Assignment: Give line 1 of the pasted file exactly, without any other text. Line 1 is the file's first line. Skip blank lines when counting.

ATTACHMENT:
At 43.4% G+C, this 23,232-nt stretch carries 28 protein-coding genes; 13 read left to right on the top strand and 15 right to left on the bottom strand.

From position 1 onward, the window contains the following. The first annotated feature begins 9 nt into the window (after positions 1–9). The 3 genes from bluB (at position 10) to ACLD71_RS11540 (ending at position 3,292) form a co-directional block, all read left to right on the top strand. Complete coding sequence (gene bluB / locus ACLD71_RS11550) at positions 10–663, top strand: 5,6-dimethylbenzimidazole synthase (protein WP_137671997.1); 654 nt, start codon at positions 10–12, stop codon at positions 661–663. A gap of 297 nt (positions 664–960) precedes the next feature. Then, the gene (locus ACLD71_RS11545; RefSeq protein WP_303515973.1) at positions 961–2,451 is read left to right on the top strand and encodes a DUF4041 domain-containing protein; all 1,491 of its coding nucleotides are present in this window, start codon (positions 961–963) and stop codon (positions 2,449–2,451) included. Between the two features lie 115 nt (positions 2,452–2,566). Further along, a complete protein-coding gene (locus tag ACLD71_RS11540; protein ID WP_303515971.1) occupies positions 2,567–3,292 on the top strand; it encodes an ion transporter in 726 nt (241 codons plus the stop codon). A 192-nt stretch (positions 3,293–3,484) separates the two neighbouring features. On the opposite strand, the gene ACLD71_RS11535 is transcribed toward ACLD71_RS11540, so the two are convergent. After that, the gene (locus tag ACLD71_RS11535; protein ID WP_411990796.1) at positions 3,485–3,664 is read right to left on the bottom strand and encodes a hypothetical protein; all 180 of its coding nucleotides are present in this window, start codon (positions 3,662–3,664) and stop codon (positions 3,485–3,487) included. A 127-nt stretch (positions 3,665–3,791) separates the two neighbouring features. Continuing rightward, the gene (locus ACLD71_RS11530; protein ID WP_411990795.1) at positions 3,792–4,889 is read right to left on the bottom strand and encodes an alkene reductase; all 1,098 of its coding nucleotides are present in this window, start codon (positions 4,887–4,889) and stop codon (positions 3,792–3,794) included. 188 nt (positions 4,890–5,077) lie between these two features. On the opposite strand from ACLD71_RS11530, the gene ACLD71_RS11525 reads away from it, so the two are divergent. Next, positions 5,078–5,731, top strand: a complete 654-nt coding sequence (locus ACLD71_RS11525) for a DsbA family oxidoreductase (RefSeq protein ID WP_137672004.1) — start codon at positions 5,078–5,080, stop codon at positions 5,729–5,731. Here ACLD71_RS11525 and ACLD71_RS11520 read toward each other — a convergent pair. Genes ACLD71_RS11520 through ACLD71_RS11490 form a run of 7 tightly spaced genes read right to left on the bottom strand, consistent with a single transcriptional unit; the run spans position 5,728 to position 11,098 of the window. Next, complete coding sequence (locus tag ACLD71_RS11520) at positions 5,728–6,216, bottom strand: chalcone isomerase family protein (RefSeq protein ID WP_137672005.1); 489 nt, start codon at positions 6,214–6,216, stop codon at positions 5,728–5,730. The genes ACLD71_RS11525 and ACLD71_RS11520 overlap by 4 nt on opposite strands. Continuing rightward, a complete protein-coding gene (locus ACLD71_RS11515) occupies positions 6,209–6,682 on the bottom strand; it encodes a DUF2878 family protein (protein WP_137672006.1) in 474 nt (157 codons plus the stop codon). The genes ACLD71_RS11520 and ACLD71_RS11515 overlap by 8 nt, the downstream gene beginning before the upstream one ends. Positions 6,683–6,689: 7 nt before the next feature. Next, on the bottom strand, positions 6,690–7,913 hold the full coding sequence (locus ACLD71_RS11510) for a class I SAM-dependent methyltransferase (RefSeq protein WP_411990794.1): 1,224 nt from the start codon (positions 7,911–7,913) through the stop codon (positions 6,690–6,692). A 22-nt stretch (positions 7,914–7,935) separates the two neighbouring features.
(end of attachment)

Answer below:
At 43.4% G+C, this 23,232-nt stretch carries 28 protein-coding genes; 13 read left to right on the top strand and 15 right to left on the bottom strand.